National Law Journal, Law Professor Files Bias Suit Against Duquesne, Dean:
A Duquesne University School of Law professor, whose subjects include Islamic law, has sued the law school and its dean for age, gender and religious scholarship discrimination.
In a 98-page complaint detailing allegations of law school Dean Ken Gormley's deliberate actions to keep professor Susan Hascall from administrative positions and tenure, Hascall alleges the discrimination began around the time she started pointing out the law school's criteria for tenure differed from that of the overall university.
Hascall, an assistant professor of law, alleges in her complaint, Hascall v. Duquesne University of the Holy Spirit, that Gormley and others believed she had voted "no" to the faculty approving a "no confidence" vote of the university's president in the wake of his 2008 ouster of former law school Dean Don Guter. ...
Hascall alleged Gormley began denigrating her scholarship and committee work around the time she began disagreeing with him about inconsistencies in the law faculty handbook. Hascall alleged Gormley told other professors that Hascall was a "troublemaker," according to the complaint.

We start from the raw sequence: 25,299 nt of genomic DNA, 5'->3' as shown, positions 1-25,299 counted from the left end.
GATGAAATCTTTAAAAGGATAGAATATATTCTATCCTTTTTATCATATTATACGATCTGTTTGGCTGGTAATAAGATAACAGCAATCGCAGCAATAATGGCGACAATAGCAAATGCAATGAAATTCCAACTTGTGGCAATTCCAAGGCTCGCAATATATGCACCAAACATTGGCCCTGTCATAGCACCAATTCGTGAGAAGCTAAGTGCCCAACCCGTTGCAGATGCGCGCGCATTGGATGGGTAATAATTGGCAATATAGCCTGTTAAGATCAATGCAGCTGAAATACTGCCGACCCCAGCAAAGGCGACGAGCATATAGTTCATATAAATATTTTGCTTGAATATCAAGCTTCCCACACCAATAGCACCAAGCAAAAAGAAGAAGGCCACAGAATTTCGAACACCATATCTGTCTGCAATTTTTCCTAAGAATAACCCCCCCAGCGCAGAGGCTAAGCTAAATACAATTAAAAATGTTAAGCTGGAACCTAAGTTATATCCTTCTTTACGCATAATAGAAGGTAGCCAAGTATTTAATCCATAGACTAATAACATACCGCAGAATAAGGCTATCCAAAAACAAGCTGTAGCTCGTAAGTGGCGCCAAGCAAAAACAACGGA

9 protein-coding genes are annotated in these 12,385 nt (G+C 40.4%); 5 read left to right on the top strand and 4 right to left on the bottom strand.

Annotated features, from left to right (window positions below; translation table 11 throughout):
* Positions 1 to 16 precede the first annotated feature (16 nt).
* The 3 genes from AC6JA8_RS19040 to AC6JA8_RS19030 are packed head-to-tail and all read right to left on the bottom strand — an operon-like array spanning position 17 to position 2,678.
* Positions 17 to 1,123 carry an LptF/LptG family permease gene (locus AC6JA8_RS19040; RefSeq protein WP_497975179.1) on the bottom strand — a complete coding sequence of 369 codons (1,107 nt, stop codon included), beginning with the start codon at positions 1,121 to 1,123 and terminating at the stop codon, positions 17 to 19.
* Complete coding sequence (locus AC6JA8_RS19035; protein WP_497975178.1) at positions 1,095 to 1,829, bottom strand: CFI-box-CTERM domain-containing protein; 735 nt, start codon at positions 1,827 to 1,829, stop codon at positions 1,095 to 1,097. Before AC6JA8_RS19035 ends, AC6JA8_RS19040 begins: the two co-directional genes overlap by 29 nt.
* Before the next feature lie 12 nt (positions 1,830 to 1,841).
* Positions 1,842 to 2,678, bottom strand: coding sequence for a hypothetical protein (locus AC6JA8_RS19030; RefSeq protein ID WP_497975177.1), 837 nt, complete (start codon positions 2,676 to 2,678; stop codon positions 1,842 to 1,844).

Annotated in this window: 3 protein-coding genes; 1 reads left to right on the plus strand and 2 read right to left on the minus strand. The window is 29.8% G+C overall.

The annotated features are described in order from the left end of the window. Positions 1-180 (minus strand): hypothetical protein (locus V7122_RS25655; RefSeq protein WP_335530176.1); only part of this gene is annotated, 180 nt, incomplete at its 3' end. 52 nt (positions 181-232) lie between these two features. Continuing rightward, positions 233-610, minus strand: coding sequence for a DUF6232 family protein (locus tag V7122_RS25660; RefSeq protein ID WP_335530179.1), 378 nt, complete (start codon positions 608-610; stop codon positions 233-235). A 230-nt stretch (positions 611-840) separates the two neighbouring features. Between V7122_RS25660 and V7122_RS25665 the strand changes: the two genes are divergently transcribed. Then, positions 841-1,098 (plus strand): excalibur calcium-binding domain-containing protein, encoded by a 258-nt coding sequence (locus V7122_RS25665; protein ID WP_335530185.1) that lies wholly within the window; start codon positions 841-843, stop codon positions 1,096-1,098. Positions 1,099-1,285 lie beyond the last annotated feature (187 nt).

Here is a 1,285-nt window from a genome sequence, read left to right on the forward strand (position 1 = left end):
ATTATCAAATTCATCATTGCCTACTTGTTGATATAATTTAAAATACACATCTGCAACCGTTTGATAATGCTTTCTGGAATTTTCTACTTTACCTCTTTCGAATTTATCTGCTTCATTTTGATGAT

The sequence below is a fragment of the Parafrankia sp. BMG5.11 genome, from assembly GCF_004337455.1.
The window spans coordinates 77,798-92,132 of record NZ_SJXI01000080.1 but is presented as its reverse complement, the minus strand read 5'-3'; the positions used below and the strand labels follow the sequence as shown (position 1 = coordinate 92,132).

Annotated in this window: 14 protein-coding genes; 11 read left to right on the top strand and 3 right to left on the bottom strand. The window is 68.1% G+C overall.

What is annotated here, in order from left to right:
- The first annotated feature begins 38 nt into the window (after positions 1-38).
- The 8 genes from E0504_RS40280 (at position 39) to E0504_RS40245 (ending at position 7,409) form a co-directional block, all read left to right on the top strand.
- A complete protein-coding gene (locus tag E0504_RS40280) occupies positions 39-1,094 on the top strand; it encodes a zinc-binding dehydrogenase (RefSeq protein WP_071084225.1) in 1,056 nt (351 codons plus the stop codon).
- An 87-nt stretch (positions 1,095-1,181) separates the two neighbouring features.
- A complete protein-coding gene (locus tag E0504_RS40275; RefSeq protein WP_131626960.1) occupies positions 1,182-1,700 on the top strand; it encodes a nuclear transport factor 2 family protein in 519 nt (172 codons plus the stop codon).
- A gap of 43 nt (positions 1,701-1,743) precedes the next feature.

One of the main discrepancies Hascall said she took issue with was that the law school handbook did not allow for Hascall to select two of the outside professors to review her academic scholarship as part of the review and tenure process, according to the complaint.
Hascall alleged in the complaint that Gormley and others only included two of the three scholarly works she submitted to the reviewing professors, leaving out one on Shari'ah law.
[The three articles apparently are:
The university said it takes seriously its obligation to ensure teachers are effective in the classroom before they are awarded "lifetime appointments" through tenure. "Students pay hard-earned tuition dollars for a legal education, and they expect to receive effective instruction, particularly in required courses that will be tested on the bar examination," the university said.
"The internal faculty grievance process found no merit in Ms. Hascall's complaints, and Duquesne is confident that its decision in this tenure matter was based on legitimate non-discriminatory reasons and that Ms. Hascall's allegations will be found to be without merit," the university said. ...
Hascall is the fourth law school professor to sue Duquesne for discrimination over hiring and promotion policies in recent years. The suits all had a theme of allegations of politics in the promotion process.